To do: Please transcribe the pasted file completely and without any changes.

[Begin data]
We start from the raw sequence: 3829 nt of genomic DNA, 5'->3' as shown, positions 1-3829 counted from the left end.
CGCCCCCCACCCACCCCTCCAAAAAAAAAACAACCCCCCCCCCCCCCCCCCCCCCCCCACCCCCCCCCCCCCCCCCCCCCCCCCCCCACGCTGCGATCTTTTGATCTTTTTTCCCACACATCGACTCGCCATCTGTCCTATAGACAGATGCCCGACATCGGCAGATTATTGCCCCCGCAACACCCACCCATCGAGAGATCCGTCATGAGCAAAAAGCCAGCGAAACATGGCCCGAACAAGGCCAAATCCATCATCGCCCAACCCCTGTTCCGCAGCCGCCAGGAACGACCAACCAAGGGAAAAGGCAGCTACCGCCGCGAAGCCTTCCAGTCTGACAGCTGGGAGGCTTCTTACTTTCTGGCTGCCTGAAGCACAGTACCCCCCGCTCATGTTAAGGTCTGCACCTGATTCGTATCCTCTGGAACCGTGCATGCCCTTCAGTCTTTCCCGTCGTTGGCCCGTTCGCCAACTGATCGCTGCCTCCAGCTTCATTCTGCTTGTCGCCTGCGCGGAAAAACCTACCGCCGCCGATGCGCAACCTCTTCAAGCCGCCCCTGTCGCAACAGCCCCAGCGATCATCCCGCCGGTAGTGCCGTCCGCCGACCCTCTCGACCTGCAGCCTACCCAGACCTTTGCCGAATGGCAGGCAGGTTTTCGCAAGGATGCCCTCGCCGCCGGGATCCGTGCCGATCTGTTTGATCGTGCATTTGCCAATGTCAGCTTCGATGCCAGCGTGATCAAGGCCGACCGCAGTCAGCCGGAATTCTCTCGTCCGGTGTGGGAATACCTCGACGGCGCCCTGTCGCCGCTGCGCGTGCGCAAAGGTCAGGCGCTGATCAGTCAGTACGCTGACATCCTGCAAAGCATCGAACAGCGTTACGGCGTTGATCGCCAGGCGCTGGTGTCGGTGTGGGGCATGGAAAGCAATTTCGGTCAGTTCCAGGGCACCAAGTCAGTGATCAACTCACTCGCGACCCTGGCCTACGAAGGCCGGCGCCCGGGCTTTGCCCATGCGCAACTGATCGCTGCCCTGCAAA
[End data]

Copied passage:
We start from the raw sequence: 3829 nt of genomic DNA, 5'->3' as shown, positions 1-3829 counted from the left end.
CGCCCCCCACCCACCCCTCCAAAAAAAAAACAACCCCCCCCCCCCCCCCCCCCCCCCCACCCCCCCCCCCCCCCCCCCCCCCCCCCCACGCTGCGATCTTTTGATCTTTTTTCCCACACATCGACTCGCCATCTGTCCTATAGACAGATGCCCGACATCGGCAGATTATTGCCCCCGCAACACCCACCCATCGAGAGATCCGTCATGAGCAAAAAGCCAGCGAAACATGGCCCGAACAAGGCCAAATCCATCATCGCCCAACCCCTGTTCCGCAGCCGCCAGGAACGACCAACCAAGGGAAAAGGCAGCTACCGCCGCGAAGCCTTCCAGTCTGACAGCTGGGAGGCTTCTTACTTTCTGGCTGCCTGAAGCACAGTACCCCCCGCTCATGTTAAGGTCTGCACCTGATTCGTATCCTCTGGAACCGTGCATGCCCTTCAGTCTTTCCCGTCGTTGGCCCGTTCGCCAACTGATCGCTGCCTCCAGCTTCATTCTGCTTGTCGCCTGCGCGGAAAAACCTACCGCCGCCGATGCGCAACCTCTTCAAGCCGCCCCTGTCGCAACAGCCCCAGCGATCATCCCGCCGGTAGTGCCGTCCGCCGACCCTCTCGACCTGCAGCCTACCCAGACCTTTGCCGAATGGCAGGCAGGTTTTCGCAAGGATGCCCTCGCCGCCGGGATCCGTGCCGATCTGTTTGATCGTGCATTTGCCAATGTCAGCTTCGATGCCAGCGTGATCAAGGCCGACCGCAGTCAGCCGGAATTCTCTCGTCCGGTGTGGGAATACCTCGACGGCGCCCTGTCGCCGCTGCGCGTGCGCAAAGGTCAGGCGCTGATCAGTCAGTACGCTGACATCCTGCAAAGCATCGAACAGCGTTACGGCGTTGATCGCCAGGCGCTGGTGTCGGTGTGGGGCATGGAAAGCAATTTCGGTCAGTTCCAGGGCACCAAGTCAGTGATCAACTCACTCGCGACCCTGGCCTACGAAGGCCGGCGCCCGGGCTTTGCCCATGCGCAACTGATCGCTGCCCTGCAAA